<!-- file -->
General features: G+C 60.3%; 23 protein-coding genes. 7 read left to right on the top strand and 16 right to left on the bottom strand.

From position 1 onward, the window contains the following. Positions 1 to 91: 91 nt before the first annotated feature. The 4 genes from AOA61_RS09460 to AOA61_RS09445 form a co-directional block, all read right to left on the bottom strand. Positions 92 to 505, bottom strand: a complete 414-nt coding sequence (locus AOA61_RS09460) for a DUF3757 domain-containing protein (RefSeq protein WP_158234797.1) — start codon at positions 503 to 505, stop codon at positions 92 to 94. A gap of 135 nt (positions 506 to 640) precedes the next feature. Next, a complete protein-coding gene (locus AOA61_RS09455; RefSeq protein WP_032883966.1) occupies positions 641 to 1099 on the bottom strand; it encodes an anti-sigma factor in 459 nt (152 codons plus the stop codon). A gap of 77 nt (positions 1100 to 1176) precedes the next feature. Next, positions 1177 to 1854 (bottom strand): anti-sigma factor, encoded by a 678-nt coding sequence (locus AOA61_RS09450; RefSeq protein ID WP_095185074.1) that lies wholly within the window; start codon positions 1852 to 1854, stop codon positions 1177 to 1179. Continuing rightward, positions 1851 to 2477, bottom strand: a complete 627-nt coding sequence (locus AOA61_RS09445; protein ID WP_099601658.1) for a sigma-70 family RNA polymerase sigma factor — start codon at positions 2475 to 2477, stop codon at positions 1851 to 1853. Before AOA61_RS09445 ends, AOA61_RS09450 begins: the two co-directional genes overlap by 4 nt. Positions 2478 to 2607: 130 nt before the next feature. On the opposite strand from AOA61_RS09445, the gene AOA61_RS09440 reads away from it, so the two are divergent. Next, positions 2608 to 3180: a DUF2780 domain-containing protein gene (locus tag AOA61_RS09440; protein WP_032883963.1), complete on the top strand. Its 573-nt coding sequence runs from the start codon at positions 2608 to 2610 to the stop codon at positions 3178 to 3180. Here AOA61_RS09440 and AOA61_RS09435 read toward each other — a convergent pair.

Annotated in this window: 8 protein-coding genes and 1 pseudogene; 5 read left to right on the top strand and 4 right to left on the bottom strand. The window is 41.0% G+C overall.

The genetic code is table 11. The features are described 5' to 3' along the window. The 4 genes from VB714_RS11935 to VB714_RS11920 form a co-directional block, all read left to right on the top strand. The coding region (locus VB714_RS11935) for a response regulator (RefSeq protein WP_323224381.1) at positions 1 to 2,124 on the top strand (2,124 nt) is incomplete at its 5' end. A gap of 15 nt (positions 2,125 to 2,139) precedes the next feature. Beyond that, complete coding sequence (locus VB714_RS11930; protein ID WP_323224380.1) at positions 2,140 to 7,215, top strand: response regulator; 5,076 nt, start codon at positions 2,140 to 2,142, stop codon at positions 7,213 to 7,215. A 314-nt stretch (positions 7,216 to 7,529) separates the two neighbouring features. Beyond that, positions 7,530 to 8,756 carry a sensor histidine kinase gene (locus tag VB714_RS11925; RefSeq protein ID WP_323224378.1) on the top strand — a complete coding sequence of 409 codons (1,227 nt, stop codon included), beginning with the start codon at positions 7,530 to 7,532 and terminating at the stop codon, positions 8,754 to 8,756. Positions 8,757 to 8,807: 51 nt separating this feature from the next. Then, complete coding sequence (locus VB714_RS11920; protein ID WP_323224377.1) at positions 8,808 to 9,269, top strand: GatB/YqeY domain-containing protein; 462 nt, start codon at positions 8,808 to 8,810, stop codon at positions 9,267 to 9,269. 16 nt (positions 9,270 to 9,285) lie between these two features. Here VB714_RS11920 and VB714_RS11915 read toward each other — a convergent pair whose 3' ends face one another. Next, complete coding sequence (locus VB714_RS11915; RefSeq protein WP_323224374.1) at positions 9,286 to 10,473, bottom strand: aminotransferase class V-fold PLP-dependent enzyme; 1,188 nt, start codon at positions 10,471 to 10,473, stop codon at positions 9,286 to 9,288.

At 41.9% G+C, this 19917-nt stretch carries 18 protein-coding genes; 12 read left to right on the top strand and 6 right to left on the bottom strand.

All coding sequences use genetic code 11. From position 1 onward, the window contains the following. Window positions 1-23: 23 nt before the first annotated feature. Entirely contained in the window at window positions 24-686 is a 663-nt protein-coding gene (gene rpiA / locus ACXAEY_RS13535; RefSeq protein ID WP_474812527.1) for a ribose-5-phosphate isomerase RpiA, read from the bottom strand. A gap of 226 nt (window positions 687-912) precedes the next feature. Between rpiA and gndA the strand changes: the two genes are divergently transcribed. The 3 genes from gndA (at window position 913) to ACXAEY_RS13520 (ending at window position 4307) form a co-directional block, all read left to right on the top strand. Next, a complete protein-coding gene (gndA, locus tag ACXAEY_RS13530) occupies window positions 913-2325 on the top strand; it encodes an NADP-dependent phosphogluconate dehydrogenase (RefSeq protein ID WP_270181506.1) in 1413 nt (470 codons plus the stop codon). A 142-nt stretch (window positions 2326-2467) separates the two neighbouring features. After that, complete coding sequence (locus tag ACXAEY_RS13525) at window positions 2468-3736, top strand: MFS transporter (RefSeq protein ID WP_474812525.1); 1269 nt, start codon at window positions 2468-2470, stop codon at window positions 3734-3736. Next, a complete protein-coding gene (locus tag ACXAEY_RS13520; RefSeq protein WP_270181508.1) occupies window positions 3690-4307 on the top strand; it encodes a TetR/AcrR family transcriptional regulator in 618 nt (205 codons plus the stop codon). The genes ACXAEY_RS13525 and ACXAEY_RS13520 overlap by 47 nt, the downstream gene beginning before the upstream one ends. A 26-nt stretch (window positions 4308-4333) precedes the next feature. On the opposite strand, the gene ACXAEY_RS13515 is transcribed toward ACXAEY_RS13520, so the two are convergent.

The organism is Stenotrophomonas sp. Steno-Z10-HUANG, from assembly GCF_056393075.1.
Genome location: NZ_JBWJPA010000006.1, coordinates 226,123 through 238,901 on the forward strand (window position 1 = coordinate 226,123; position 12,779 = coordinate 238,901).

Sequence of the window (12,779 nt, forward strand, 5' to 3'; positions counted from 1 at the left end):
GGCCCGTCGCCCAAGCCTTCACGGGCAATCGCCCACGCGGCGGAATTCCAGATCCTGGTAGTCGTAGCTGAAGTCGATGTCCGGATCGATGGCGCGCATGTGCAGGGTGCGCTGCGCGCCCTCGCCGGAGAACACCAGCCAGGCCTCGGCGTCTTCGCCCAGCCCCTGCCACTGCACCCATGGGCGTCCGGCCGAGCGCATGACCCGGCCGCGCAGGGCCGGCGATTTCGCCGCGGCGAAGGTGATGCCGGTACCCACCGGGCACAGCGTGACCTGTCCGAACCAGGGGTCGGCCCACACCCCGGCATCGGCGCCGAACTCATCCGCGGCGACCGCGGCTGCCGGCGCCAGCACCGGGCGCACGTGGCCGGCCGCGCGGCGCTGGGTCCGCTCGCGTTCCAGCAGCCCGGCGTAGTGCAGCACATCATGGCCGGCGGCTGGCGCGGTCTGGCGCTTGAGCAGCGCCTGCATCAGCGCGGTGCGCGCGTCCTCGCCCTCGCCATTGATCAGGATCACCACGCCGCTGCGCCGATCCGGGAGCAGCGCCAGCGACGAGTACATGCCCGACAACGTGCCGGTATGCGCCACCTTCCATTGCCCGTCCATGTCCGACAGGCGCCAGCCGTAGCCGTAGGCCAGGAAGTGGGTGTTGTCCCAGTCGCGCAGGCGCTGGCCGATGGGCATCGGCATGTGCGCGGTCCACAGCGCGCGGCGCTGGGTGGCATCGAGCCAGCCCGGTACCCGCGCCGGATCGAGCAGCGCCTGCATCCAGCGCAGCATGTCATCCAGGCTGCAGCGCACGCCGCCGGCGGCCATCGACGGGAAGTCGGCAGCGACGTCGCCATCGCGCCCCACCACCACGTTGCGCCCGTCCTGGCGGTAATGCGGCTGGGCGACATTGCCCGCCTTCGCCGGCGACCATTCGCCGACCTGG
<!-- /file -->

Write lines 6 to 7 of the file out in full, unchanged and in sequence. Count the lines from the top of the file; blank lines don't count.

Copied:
All coding sequences use genetic code 11. From position 1 onward, the window contains the following. Window positions 1-23: 23 nt before the first annotated feature. Entirely contained in the window at window positions 24-686 is a 663-nt protein-coding gene (gene rpiA / locus ACXAEY_RS13535; RefSeq protein ID WP_474812527.1) for a ribose-5-phosphate isomerase RpiA, read from the bottom strand. A gap of 226 nt (window positions 687-912) precedes the next feature. Between rpiA and gndA the strand changes: the two genes are divergently transcribed. The 3 genes from gndA (at window position 913) to ACXAEY_RS13520 (ending at window position 4307) form a co-directional block, all read left to right on the top strand. Next, a complete protein-coding gene (gndA, locus tag ACXAEY_RS13530) occupies window positions 913-2325 on the top strand; it encodes an NADP-dependent phosphogluconate dehydrogenase (RefSeq protein ID WP_270181506.1) in 1413 nt (470 codons plus the stop codon). A 142-nt stretch (window positions 2326-2467) separates the two neighbouring features. After that, complete coding sequence (locus tag ACXAEY_RS13525) at window positions 2468-3736, top strand: MFS transporter (RefSeq protein ID WP_474812525.1); 1269 nt, start codon at window positions 2468-2470, stop codon at window positions 3734-3736. Next, a complete protein-coding gene (locus tag ACXAEY_RS13520; RefSeq protein WP_270181508.1) occupies window positions 3690-4307 on the top strand; it encodes a TetR/AcrR family transcriptional regulator in 618 nt (205 codons plus the stop codon). The genes ACXAEY_RS13525 and ACXAEY_RS13520 overlap by 47 nt, the downstream gene beginning before the upstream one ends. A 26-nt stretch (window positions 4308-4333) precedes the next feature. On the opposite strand, the gene ACXAEY_RS13515 is transcribed toward ACXAEY_RS13520, so the two are convergent.

The organism is Stenotrophomonas sp. Steno-Z10-HUANG, from assembly GCF_056393075.1.